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OSCOR 5000
Advanced bug finder - wanted item

The OSCOR 5000E is a highly advanced and fully automatic bug tracer, also known as Enhanced Omni-Spectral Correlator, developed and built by Research Electronic International (REI) in Algood (TN, USA) around 1998. The unit is a microprocessor controlled counter surveillance system that detects RF bugs in the 10kHz - 3GHz range, with an optional extension to the 3 - 21 GHz range.
The device is housed inside a sturdy black briefcase from within it is operated. It not only protects against RF (radio) bugs, but can also find mains carrier bugs and infra-red bugs.

The bottom half of the case contains the actual TSCM receiver, whilst the accessories are stored inside the top half. A hinged panel contains an impressive array of antennas and acts as the lid of the accessories compartment when in transit. The image on the right shows a typical OSCOR 5000 unit with its antennas up, ready for use. It can be powered from the internal battery.

Alternatively, the OSCOR can be powered from the AC mains, using the built-in power supply unit (PSU), in which case it can run indefinitely. In practice, AC-operation was recommended.

The device can autonomously monitor (scan) the Audio, RF and IR spectrum, and will try to correlate any picked-up sound with the current sound in the room. It can also be controlled manually using the built-in LCD display. In addition, the graphical results from a sweep job can be printed with the built-in thermal printer.
OSCOR ready for use (sloped setup)

The OSCOR 5000 was state-of-the-art for many years and was used by law-enforcement and intelligence agencies worldwide. Use of the device outside the United States had to be approved by the US Government. The basic device had a price tag of US$ 18,200, whilst a deluxe version was available for US$ 21,500. The optional 21 GHz downconverter (MDC-2100) was available for an additional US$ 9,850. The device can demodulate AM, FM, wideband AM and FM, subcarrier, CW and SSB signals and optionally also PAL, SECAM and NTSC TV signals. The intercepted audio could be recorded onto a tape cassette, using the supplied Olympus pocket memo recorder. 1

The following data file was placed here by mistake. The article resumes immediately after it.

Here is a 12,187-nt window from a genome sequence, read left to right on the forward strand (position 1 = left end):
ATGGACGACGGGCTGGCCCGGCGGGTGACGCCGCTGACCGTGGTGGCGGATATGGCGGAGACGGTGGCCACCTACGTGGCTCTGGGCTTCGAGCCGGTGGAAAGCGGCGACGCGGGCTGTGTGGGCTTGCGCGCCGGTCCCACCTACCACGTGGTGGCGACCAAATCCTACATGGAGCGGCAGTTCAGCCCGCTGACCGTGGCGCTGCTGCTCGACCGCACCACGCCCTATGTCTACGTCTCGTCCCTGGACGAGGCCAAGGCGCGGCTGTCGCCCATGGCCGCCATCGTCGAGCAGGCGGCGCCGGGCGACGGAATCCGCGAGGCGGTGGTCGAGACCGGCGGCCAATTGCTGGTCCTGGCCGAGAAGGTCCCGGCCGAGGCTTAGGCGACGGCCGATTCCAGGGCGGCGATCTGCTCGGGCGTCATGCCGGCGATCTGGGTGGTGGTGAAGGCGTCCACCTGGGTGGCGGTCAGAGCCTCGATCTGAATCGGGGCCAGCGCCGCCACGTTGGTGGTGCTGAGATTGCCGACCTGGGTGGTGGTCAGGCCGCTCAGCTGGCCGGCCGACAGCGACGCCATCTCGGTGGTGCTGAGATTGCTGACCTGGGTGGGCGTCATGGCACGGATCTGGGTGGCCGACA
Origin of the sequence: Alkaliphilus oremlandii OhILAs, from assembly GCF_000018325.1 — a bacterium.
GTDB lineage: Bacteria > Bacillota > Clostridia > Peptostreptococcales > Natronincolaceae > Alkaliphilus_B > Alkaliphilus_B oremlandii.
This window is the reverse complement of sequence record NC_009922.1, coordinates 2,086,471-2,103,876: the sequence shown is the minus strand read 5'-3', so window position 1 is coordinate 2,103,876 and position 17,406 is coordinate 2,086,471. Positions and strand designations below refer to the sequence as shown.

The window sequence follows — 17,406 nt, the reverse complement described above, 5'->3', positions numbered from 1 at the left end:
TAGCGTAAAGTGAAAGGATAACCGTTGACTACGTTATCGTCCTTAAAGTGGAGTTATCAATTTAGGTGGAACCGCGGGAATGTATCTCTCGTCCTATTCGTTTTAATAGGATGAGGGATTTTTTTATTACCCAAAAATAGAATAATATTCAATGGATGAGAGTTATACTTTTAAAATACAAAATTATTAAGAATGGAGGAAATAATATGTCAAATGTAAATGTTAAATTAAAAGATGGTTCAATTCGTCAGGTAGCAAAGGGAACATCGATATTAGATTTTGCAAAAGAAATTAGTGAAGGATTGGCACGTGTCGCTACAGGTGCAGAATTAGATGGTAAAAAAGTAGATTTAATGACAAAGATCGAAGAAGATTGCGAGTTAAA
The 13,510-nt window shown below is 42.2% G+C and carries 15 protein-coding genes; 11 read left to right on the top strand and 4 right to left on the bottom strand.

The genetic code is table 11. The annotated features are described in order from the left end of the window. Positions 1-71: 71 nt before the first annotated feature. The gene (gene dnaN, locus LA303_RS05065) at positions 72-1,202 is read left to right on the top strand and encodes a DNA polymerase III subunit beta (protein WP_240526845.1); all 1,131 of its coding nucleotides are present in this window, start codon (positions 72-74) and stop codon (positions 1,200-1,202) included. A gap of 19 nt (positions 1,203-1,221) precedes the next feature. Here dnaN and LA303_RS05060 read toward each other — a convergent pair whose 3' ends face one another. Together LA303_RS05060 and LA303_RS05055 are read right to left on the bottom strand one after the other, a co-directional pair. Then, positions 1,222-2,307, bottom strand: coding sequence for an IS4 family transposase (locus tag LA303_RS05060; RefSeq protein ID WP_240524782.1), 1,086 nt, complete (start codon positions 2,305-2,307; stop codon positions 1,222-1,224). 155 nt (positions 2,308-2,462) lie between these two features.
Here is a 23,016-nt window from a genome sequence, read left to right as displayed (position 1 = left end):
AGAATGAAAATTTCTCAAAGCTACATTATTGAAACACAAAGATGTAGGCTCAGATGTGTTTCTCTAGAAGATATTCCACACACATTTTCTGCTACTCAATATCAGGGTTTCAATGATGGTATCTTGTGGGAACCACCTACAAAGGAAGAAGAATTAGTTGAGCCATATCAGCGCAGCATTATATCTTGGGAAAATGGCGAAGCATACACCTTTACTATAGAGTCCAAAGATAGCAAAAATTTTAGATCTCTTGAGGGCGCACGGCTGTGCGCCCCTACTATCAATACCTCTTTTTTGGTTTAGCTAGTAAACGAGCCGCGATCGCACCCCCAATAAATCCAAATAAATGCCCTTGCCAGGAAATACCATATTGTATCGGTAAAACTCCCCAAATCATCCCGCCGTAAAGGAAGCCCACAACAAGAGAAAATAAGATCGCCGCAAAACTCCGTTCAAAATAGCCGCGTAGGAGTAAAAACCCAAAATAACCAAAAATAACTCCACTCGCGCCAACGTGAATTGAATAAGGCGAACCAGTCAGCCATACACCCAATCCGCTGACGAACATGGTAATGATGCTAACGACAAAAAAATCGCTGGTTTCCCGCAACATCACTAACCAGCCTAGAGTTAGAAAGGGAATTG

In 2009, the OSCOR 5000 was succeeded by the much improved OSCOR Blue, which is smaller, faster and covers a wider frequency range (24 GHz). As the OSCOR Blue is listed on the United States Munitions List (USML), potential customers require a special ITAR export licence. 2 It is therefore only available to US Government-approved law-enforcement and ingelligence agencies. To bypass export restrictions, the nearly identical OSCOR Green was introduced in 2011.
  1. The memo recorder was omitted when tape-based recording systems became obsolete around 2000.